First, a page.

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Hard to maintain our level of steroids outrage ...


Did you notice that the gasps and the collective indignation wasn’t quite at the fever pitch that you might have suspected to learn that another of the top stars in modern baseball, Manny Ramirez, has been tainted by broad brush of performance-enhancing drugs?

Oh, sure, the blaring headlines were there, the cable television news chatter, the great big national sigh as the country shook its head in dismay at yet another revelation that one of the big boys was “cheating,” but our outrage seemed forced and almost a ritual. Is anybody really that mad or surprised anymore?

Speaking of rituals, all the traditional journalism battalions were marshalled and deployed in the usual fashion, thus rounding up the requisite quotes from an untainted modern star – in this case Chipper Jones – lamenting the whole affair and noting that the taint can’t help but be applied to any number of players who quite clearly wouldn’t think of doing anything illegal. I think he meant himself, at a minimum.

It says here that the decibel level on the outrage meter is going to continue to decline over time, even if/when there are additional revelations about new guys whom we previously couldn’t have imagined would be involved in something so despicable.

It’s just human nature that we can’t keep getting worked up to the same degree about events that get repeated with such frequency, but there’s more going on here. Our collective angst diminishes because at some level many of us realize that we’ve overblown the whole thing in the first place. Our initial outrage, while understandable given all the chanting from the sidelines and the peanut gallery to encourage it – think presidents, Congress, the fourth estate, maybe Joe the Plumber – was overcooked from the start.

In 20 years we’ll look back at this and wonder what the fuss was about. The professional athletes who have been doing this stuff were/are doing what performers at the highest level of any field have always done: seek any edge that they can find.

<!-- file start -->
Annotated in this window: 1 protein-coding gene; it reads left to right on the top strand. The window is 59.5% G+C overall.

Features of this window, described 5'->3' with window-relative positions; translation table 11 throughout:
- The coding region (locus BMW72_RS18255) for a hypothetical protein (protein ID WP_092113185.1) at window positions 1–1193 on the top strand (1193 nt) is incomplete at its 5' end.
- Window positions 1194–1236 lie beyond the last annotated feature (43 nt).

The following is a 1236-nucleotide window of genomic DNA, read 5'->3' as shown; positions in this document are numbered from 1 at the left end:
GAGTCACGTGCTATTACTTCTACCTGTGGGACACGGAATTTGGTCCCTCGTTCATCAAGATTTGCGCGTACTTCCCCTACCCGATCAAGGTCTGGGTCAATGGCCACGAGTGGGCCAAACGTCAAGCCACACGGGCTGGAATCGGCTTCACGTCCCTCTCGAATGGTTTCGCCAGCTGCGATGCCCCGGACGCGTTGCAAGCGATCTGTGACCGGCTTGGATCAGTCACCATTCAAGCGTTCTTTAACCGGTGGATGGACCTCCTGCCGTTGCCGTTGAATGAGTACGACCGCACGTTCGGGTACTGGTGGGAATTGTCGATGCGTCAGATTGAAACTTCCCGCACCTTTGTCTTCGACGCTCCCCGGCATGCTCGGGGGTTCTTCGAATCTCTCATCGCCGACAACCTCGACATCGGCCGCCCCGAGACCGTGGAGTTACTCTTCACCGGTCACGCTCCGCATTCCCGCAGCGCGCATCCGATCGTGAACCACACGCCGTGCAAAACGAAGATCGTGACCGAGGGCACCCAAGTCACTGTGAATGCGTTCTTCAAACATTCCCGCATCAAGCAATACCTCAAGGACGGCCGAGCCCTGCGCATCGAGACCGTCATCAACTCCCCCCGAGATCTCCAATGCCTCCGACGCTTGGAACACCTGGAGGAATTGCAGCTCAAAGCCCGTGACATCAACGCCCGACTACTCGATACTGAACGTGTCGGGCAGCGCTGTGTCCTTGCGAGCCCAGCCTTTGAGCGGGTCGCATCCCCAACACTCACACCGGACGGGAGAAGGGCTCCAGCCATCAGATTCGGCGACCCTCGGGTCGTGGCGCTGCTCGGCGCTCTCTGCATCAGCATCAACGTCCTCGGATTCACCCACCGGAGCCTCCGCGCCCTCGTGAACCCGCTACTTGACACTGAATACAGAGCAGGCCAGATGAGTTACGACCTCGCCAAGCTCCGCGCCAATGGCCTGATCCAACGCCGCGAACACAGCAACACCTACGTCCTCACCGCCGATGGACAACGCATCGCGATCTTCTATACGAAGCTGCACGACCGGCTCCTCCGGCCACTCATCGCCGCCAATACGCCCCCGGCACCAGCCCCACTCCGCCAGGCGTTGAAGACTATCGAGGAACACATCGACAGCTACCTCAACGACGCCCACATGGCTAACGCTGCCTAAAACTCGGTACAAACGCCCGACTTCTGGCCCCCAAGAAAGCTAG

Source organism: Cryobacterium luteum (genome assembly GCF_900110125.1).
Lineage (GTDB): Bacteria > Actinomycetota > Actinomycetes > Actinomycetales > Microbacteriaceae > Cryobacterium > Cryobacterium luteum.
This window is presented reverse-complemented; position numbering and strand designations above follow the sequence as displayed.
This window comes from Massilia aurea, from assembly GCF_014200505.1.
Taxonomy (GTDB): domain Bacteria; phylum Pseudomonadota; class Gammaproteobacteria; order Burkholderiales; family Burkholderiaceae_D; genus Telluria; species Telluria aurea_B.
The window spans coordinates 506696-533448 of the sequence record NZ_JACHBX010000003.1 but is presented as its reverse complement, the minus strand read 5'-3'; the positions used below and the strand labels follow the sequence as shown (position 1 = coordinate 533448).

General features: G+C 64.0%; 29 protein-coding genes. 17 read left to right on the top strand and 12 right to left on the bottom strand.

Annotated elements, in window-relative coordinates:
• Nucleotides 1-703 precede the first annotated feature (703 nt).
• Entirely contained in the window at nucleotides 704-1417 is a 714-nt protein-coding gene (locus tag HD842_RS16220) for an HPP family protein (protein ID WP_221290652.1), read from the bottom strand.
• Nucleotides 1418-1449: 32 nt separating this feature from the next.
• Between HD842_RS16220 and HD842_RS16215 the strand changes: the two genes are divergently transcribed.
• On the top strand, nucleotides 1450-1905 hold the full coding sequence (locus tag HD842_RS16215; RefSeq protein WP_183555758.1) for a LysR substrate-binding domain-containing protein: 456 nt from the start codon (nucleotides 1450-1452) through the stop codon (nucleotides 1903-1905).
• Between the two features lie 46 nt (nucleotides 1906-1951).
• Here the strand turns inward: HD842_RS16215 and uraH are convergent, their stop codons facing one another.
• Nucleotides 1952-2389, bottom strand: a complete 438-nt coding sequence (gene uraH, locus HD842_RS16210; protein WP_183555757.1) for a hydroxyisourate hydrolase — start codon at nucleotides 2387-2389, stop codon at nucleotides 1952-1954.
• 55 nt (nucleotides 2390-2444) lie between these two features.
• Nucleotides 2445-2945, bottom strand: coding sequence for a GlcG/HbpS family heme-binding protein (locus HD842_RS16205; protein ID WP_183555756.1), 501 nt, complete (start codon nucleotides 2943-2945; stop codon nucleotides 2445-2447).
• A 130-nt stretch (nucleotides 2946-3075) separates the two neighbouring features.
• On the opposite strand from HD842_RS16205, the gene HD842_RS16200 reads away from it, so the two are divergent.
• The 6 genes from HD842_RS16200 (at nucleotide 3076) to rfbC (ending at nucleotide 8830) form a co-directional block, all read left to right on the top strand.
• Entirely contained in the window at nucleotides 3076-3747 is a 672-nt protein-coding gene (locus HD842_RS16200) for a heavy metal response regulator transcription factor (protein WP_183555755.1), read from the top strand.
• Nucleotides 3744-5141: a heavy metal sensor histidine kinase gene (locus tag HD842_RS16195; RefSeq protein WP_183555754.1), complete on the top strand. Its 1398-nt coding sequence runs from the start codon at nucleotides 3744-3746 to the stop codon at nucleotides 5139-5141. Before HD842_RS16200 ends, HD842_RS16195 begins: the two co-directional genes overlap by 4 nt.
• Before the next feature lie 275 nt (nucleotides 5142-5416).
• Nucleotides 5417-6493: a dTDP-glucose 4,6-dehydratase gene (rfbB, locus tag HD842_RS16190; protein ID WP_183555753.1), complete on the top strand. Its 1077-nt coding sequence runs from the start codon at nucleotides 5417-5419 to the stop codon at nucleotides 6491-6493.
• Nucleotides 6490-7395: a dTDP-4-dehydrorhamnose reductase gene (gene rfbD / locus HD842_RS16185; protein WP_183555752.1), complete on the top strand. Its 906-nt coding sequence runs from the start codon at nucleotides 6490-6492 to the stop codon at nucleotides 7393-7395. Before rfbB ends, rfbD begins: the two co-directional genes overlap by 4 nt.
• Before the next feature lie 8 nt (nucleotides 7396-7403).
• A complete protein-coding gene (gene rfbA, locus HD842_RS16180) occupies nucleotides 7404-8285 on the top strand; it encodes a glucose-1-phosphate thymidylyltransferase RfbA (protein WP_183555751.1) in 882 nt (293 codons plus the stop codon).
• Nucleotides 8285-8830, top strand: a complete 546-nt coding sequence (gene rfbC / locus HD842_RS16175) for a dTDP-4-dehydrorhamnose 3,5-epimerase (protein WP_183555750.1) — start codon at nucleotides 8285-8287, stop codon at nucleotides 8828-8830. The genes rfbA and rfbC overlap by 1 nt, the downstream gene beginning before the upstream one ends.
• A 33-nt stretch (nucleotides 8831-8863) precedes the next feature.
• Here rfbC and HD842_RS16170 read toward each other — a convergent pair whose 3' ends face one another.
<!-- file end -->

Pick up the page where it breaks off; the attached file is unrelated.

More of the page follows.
When your body is your instrument, that means all that tinkering with whatever’s available to help with strength, conditioning, recovery from injury, etc. All of the sanctimony and outrage is as disingenuous as a president mentioning it in the State of the Union: the athletes have to pretend to go along with it because of the public relations pressures, but if they really were upset about it they wouldn’t have used them in the first place.

And what of the integrity of the game, the records, our understanding of the relative positioning on the all-time hierarchy between one generation and another? As counterintuitive as it is to suggest it, the integrity of the game will be just fine. Over time, fans will simply learn to compensate in their minds for a 10- or 15-year periold that quite thoroughly distorted the record books. I suspect that for millions of fans already, the all-time home run champ is still the guy pictured atop this page, rather than the one with a half dozen more home runs. That's unwieldy and awkward, but there it is.

I know, I know, it’s a pain in the neck to figure out how to reconcile having the majority of the game’s top home run hitters come from that particular era, but I’m convinced that the game itself is so much bigger than the men who play it that we’ll figure out how to come to terms with the statistical aberrations.

Now figuring out what to do with the Hall of Fame, that’s another matter. And for another day.

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